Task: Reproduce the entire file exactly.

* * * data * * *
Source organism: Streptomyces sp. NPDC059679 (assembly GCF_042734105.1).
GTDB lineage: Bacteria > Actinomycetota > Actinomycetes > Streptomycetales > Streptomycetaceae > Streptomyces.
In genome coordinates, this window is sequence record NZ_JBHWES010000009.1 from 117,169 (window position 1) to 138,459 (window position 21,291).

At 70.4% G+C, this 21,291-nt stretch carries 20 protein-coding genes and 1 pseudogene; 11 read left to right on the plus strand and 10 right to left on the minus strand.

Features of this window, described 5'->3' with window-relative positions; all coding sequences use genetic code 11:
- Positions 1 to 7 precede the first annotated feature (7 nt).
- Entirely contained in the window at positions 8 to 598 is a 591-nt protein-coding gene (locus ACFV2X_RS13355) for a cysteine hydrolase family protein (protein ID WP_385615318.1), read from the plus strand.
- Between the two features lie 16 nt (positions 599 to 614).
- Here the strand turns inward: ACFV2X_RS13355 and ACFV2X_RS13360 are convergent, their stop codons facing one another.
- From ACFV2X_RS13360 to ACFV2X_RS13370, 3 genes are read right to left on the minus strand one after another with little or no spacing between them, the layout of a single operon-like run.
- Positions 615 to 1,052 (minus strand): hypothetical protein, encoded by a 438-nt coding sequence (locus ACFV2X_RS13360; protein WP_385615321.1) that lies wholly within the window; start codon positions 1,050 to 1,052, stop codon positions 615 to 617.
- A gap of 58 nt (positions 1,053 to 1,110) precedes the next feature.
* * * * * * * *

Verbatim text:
Source organism: Streptomyces sp. NPDC059679 (assembly GCF_042734105.1).
GTDB lineage: Bacteria > Actinomycetota > Actinomycetes > Streptomycetales > Streptomycetaceae > Streptomyces.
In genome coordinates, this window is sequence record NZ_JBHWES010000009.1 from 117,169 (window position 1) to 138,459 (window position 21,291).

At 70.4% G+C, this 21,291-nt stretch carries 20 protein-coding genes and 1 pseudogene; 11 read left to right on the plus strand and 10 right to left on the minus strand.

Features of this window, described 5'->3' with window-relative positions; all coding sequences use genetic code 11:
- Positions 1 to 7 precede the first annotated feature (7 nt).
- Entirely contained in the window at positions 8 to 598 is a 591-nt protein-coding gene (locus ACFV2X_RS13355) for a cysteine hydrolase family protein (protein ID WP_385615318.1), read from the plus strand.
- Between the two features lie 16 nt (positions 599 to 614).
- Here the strand turns inward: ACFV2X_RS13355 and ACFV2X_RS13360 are convergent, their stop codons facing one another.
- From ACFV2X_RS13360 to ACFV2X_RS13370, 3 genes are read right to left on the minus strand one after another with little or no spacing between them, the layout of a single operon-like run.
- Positions 615 to 1,052 (minus strand): hypothetical protein, encoded by a 438-nt coding sequence (locus ACFV2X_RS13360; protein WP_385615321.1) that lies wholly within the window; start codon positions 1,050 to 1,052, stop codon positions 615 to 617.
- A gap of 58 nt (positions 1,053 to 1,110) precedes the next feature.